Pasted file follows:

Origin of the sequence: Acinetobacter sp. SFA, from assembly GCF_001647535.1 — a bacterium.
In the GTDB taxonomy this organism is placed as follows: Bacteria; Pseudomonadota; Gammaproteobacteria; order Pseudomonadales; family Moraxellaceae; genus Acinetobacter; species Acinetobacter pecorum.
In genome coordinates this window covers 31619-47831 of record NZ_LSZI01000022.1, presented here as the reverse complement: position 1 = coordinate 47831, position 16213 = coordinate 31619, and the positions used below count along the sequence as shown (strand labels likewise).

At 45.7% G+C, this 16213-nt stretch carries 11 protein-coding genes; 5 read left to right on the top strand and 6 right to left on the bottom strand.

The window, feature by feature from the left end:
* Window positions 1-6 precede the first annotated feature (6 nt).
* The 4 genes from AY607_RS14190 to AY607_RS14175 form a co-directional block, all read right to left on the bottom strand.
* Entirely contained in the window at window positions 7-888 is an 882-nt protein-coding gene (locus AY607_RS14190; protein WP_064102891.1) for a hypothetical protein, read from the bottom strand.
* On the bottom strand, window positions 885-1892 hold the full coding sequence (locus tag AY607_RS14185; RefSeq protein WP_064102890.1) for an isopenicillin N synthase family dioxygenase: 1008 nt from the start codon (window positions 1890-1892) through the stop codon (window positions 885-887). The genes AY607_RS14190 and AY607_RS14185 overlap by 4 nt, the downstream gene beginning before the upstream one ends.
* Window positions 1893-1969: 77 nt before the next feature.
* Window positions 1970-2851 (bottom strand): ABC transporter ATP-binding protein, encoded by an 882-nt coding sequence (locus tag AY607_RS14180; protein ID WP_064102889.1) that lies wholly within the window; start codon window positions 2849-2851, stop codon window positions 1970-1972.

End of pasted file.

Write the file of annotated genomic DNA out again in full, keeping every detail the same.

Origin of the sequence: Acinetobacter sp. SFA, from assembly GCF_001647535.1 — a bacterium.
In the GTDB taxonomy this organism is placed as follows: Bacteria; Pseudomonadota; Gammaproteobacteria; order Pseudomonadales; family Moraxellaceae; genus Acinetobacter; species Acinetobacter pecorum.
In genome coordinates this window covers 31619-47831 of record NZ_LSZI01000022.1, presented here as the reverse complement: position 1 = coordinate 47831, position 16213 = coordinate 31619, and the positions used below count along the sequence as shown (strand labels likewise).

At 45.7% G+C, this 16213-nt stretch carries 11 protein-coding genes; 5 read left to right on the top strand and 6 right to left on the bottom strand.

The window, feature by feature from the left end:
* Window positions 1-6 precede the first annotated feature (6 nt).
* The 4 genes from AY607_RS14190 to AY607_RS14175 form a co-directional block, all read right to left on the bottom strand.
* Entirely contained in the window at window positions 7-888 is an 882-nt protein-coding gene (locus AY607_RS14190; protein WP_064102891.1) for a hypothetical protein, read from the bottom strand.
* On the bottom strand, window positions 885-1892 hold the full coding sequence (locus tag AY607_RS14185; RefSeq protein WP_064102890.1) for an isopenicillin N synthase family dioxygenase: 1008 nt from the start codon (window positions 1890-1892) through the stop codon (window positions 885-887). The genes AY607_RS14190 and AY607_RS14185 overlap by 4 nt, the downstream gene beginning before the upstream one ends.
* Window positions 1893-1969: 77 nt before the next feature.
* Window positions 1970-2851 (bottom strand): ABC transporter ATP-binding protein, encoded by an 882-nt coding sequence (locus tag AY607_RS14180; protein ID WP_064102889.1) that lies wholly within the window; start codon window positions 2849-2851, stop codon window positions 1970-1972.